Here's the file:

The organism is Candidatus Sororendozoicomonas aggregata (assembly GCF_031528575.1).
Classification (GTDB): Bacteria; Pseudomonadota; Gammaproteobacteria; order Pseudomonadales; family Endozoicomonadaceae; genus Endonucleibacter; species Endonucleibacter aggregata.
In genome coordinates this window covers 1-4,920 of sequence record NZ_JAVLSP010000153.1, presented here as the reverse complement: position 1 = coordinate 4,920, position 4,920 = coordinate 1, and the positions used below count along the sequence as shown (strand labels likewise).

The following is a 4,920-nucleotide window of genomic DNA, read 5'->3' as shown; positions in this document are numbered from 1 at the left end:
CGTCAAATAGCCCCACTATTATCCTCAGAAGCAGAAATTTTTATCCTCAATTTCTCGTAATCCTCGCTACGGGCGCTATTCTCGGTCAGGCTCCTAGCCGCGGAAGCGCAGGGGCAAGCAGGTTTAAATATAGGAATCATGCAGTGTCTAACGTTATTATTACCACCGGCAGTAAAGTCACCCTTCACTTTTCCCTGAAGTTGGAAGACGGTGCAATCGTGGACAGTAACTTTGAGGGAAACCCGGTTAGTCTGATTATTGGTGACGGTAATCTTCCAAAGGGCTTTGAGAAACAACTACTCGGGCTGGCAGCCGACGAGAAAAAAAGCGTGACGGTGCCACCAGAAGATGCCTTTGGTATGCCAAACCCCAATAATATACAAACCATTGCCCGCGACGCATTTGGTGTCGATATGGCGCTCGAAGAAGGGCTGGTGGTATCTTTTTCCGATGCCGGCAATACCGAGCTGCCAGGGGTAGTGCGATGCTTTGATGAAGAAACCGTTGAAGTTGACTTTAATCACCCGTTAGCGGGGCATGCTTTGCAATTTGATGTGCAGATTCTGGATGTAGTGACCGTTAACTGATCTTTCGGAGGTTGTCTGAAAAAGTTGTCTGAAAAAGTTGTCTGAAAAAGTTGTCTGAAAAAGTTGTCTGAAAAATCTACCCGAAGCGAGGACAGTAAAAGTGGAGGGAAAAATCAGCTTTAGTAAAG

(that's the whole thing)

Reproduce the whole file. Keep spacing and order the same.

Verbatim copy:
The organism is Candidatus Sororendozoicomonas aggregata (assembly GCF_031528575.1).
Classification (GTDB): Bacteria; Pseudomonadota; Gammaproteobacteria; order Pseudomonadales; family Endozoicomonadaceae; genus Endonucleibacter; species Endonucleibacter aggregata.
In genome coordinates this window covers 1-4,920 of sequence record NZ_JAVLSP010000153.1, presented here as the reverse complement: position 1 = coordinate 4,920, position 4,920 = coordinate 1, and the positions used below count along the sequence as shown (strand labels likewise).

The following is a 4,920-nucleotide window of genomic DNA, read 5'->3' as shown; positions in this document are numbered from 1 at the left end:
CGTCAAATAGCCCCACTATTATCCTCAGAAGCAGAAATTTTTATCCTCAATTTCTCGTAATCCTCGCTACGGGCGCTATTCTCGGTCAGGCTCCTAGCCGCGGAAGCGCAGGGGCAAGCAGGTTTAAATATAGGAATCATGCAGTGTCTAACGTTATTATTACCACCGGCAGTAAAGTCACCCTTCACTTTTCCCTGAAGTTGGAAGACGGTGCAATCGTGGACAGTAACTTTGAGGGAAACCCGGTTAGTCTGATTATTGGTGACGGTAATCTTCCAAAGGGCTTTGAGAAACAACTACTCGGGCTGGCAGCCGACGAGAAAAAAAGCGTGACGGTGCCACCAGAAGATGCCTTTGGTATGCCAAACCCCAATAATATACAAACCATTGCCCGCGACGCATTTGGTGTCGATATGGCGCTCGAAGAAGGGCTGGTGGTATCTTTTTCCGATGCCGGCAATACCGAGCTGCCAGGGGTAGTGCGATGCTTTGATGAAGAAACCGTTGAAGTTGACTTTAATCACCCGTTAGCGGGGCATGCTTTGCAATTTGATGTGCAGATTCTGGATGTAGTGACCGTTAACTGATCTTTCGGAGGTTGTCTGAAAAAGTTGTCTGAAAAAGTTGTCTGAAAAAGTTGTCTGAAAAAGTTGTCTGAAAAATCTACCCGAAGCGAGGACAGTAAAAGTGGAGGGAAAAATCAGCTTTAGTAAAG